Walter Scott’s admonishment — “O, what a tangled web we weave when first we practise to deceive!” — perfectly describes just one layer of the now runaway McCabe scandal.
It does not capture the full price we pay for tolerating a society-wide culture that is at best secretive, is routinely evasive, but, at its worst, turns a blind eye to the dishonesty that perpetuates dysfunction and failure in public life.
Sgt Maurice McCabe spoke to that sleazy culture yesterday when he called for a public inquiry rather than the behind-closed-doors one proposed. He said he and his family had been “systemically attacked by a number of state agencies” and that his family had been “the subject of a long and sustained campaign to destroy its character”.
There could hardly be more serious allegations made against state agencies and, if proven, they should be recognised as acts of sedition against this democracy. If Sgt McCabe’s charges are vindicated, the consequences will be seismic, career ending and probably lead to criminal prosecutions.
Most pertinently, Sgt McCabe showed he had learnt history’s lessons when he dismissed the proposed inquiry because that would mean a secret investigation. He, after all, had his motives challenged by the garda legal team at an earlier inquiry held behind closed doors.
Sgt McCabe is right to demand a public inquiry. The skeletons dragged from the darkest cupboards over the last week demand the truth be established in a public forum.
The institutions of the State — and this is no reflection on Mr Justice Peter Charleton who has yet to begin his work — are so discredited, so open to question that anything less would not be convincing. The appalling charges demand nothing less if we are to make even a passing nod towards the principle of transparency in public affairs.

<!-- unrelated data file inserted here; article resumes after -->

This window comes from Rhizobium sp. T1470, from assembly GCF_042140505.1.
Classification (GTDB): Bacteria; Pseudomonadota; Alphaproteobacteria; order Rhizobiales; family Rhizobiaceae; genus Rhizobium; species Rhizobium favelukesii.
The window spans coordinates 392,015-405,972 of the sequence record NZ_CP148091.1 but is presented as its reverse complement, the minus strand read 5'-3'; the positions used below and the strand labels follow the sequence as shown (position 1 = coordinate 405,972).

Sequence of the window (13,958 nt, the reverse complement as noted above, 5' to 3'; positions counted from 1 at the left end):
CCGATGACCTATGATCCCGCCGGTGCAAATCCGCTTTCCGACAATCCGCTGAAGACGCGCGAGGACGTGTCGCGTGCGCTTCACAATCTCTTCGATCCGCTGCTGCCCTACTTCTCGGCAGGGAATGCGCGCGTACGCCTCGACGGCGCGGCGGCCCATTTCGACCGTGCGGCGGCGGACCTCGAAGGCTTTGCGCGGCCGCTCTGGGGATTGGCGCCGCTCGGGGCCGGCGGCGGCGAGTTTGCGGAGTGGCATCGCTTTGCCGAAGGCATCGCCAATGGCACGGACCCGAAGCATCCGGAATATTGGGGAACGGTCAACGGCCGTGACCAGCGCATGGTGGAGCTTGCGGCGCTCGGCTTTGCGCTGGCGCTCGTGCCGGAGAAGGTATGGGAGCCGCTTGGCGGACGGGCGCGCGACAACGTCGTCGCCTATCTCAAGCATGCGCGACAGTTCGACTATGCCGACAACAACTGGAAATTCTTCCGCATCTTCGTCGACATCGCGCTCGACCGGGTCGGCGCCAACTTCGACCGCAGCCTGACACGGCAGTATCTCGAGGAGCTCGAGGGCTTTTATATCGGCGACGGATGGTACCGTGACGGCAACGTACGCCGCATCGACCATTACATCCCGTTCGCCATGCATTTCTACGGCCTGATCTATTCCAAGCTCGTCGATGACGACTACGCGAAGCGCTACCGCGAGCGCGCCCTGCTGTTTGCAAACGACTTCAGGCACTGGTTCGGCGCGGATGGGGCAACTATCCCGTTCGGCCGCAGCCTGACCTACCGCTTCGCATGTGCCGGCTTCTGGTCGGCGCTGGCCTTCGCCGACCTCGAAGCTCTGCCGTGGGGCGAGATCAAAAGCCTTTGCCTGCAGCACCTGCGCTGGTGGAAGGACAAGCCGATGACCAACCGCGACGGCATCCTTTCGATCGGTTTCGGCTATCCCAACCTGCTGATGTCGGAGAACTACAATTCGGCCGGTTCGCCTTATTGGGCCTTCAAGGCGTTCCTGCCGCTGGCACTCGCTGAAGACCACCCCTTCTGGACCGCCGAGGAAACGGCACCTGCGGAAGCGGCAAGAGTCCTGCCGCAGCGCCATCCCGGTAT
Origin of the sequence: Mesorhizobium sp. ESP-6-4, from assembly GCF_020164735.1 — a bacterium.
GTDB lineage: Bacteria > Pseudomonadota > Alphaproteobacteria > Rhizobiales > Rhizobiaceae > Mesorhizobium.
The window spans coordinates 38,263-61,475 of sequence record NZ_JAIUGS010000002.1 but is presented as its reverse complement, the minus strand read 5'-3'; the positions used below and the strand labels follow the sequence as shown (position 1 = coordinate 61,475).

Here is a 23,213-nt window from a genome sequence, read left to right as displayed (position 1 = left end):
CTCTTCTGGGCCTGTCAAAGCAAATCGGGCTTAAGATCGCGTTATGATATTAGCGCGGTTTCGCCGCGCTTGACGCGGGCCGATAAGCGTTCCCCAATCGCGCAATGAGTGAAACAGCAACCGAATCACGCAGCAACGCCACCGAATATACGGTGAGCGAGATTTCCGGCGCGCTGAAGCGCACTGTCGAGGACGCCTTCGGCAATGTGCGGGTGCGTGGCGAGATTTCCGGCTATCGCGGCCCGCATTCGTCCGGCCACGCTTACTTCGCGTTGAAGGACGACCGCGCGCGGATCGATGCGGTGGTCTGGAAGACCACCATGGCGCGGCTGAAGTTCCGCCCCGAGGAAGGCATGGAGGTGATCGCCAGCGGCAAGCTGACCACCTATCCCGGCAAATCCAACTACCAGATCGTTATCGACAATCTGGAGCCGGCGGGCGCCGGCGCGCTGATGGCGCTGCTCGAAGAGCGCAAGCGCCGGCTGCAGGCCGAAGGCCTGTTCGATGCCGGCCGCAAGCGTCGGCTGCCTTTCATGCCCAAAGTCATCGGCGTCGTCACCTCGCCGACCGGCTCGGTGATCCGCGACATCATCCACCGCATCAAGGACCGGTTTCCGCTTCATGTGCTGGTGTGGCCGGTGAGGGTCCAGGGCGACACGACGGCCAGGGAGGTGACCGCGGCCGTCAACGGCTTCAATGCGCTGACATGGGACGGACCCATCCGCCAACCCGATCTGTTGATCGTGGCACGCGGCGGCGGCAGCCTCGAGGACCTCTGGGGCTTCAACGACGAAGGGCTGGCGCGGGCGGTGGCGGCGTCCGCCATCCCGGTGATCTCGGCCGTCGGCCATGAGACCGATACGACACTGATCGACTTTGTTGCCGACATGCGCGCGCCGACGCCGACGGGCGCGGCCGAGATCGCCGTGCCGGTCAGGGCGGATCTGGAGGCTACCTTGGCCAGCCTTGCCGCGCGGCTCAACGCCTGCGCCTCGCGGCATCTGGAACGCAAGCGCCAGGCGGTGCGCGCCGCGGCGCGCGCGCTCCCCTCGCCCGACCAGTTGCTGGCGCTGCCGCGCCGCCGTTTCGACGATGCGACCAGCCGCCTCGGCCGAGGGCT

The scandal has escalated and is no longer a policing or justice issue. Consider the impact it is having on government capacity and energy.
Unknown Brexit threats; an imploding health service; the likelihood that President Trump’s policies will hit our economy, and a Stormont election provoked by the hatreds that fuelled decades of terrorism will get less attention than they demand. At the highest levels, government’s decision-making is compromised, if not on hold.
This morning those issues are framed in a shifting political reality, one tottering towards an election. That possibility diminishes Government’s options and certainly reorders its priorities. Weekend polls showing Fine Gael on 21% and Fianna Fáil on 32% exacerbate that reordering and reenergise a distracting subplot — Taoiseach Enda Kenny’s leadership and the appetite those who would succeed him might have for a mano a mano challenge.
The diametrically opposed versions of a Leinster House conversation between Tánaiste and Justice Minister Frances Fitzgerald and Fianna Fáil justice spokesman Jim O’Callaghan seem the issue most likely to end the arrangements sustaining the Government.
Mrs Fitzgerald’s and Mr O’Callaghan’s recollections are irreconcilable; one must be wrong. Mr O’Callaghan has warned that unless a way forward can be found, the Government would collapse this week. Both he and Ms Fitzgerald will expect the full support of their leader which makes conflict inevitable.
Despite the shocking revelations, there is something even more disconcerting about official Ireland’s response, a concern underlined by Sgt McCabe’s call for a public hearing. A commission of inquiry has limited powers and no power of sanction. Its conclusions cannot be used as evidence and, most importantly, inquiry findings are easily ignored.
Sadly, and challengingly, inaction on the findings of some earlier inquiries, private or public, has occasionally rendered those reports, and possibly that process meaningless. Equally, these get-today’s-crisis-off-the-agenda inquiries perfectly symbolise our relationship with the idea that dishonesty destroys the better Angels of our nature and the society that sustains us all.
Sgt McCabe’s call yesterday afternoon was informed by that understanding. He should have a public inquiry, it is the very least fairness demands — especially as a public hearing would serve honesty and all of our interests.
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